Andrea Cerri, Patrizio Frosini


Size Theory was proposed in the early 90's as a geometrical/topological approach to the problem of Shape Comparison, a very lively research topic in the fields of Computer Vision and Pattern Recognition. The basic idea is to discriminate shapes by comparing shape properties that are provided by continuous functions valued in R, called measuring functions and defined on topological spaces associated to the objects to be studied. In this way, shapes can be compared by using a descriptor named size function, whose role is to capture the features described by measuring functions and represent them in a quantitative way. However, a common scenario in applications is to deal with multidimensional information. This observation has led to considering vector-valued measuring functions, and consequently the multidimensional extension of size functions, namely the k-dimensional size functions. In this work we survey some recent results about size functions in this multidimensional setting, with particular reference to the localization of their discontinuities.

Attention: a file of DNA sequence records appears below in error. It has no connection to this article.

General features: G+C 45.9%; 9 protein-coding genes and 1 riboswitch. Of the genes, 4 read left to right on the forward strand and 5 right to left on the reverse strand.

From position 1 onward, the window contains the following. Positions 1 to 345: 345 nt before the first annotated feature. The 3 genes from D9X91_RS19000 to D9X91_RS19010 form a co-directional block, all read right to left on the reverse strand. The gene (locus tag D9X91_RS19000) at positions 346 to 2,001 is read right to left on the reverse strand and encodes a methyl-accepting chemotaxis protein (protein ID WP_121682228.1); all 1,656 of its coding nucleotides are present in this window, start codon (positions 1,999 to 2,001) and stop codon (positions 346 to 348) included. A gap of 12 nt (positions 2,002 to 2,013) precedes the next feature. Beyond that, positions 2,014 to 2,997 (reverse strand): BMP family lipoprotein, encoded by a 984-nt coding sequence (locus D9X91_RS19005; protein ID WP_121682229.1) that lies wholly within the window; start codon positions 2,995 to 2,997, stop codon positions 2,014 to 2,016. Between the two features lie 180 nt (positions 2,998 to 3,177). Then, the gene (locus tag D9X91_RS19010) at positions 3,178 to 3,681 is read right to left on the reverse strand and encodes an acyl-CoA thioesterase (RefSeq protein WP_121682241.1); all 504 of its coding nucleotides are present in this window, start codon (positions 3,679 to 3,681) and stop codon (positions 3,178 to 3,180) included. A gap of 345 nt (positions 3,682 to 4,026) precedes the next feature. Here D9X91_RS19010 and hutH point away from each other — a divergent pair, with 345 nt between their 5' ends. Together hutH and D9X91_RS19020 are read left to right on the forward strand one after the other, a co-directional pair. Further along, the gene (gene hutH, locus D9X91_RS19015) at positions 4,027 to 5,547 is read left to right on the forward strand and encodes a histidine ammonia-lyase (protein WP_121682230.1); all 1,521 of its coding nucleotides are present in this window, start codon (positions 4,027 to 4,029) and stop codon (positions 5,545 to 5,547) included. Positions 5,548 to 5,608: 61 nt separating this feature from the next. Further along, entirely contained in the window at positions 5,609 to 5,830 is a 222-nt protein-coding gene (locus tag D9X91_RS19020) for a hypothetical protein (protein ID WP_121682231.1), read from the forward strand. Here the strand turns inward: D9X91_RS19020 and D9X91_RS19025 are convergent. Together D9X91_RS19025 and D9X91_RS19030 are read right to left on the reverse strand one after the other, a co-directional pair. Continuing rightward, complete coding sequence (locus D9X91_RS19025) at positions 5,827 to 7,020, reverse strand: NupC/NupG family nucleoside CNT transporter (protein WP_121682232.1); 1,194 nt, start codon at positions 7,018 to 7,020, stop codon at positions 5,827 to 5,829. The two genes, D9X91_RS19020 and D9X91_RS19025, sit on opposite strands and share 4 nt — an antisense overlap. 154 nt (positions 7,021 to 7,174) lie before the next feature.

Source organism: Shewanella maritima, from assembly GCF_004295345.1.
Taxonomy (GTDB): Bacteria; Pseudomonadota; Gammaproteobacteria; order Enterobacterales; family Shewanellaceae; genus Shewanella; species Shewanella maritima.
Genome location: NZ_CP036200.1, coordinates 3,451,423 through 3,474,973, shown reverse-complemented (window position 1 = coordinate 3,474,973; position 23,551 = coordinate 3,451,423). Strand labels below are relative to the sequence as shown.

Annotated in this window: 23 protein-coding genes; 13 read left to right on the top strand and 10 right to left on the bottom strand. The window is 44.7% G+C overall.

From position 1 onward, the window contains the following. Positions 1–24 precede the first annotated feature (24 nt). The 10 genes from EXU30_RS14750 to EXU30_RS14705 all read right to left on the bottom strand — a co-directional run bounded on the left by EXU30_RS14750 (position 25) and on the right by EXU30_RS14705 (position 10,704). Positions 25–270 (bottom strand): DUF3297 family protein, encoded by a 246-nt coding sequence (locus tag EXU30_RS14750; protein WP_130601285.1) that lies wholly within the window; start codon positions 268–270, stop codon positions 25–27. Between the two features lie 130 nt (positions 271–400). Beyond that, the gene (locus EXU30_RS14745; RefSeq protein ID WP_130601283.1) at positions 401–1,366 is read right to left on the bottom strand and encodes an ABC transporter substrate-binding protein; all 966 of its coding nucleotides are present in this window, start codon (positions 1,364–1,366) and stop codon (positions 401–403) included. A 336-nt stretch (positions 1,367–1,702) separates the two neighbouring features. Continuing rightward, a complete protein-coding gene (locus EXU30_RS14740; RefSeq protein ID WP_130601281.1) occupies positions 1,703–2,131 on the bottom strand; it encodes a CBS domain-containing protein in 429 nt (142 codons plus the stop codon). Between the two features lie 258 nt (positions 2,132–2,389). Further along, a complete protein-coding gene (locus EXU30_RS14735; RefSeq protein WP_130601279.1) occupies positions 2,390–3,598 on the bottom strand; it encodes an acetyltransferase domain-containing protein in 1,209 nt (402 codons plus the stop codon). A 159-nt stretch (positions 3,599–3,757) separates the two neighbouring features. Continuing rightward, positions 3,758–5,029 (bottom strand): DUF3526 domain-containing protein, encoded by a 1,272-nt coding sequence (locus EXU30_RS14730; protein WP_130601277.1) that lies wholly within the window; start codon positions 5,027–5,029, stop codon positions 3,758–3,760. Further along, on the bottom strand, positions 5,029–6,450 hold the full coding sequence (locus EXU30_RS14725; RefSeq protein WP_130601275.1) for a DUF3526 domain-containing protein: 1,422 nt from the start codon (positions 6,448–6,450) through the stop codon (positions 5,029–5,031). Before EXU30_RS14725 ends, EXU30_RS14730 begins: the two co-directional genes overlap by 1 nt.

multidimensional size function; shape analysis; size theory; topological persistence

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DOI: 10.5566/ias.v29.p19-26

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Image Analysis & Stereology
EISSN 1854-5165 (Electronic version)
ISSN 1580-3139 (Printed version)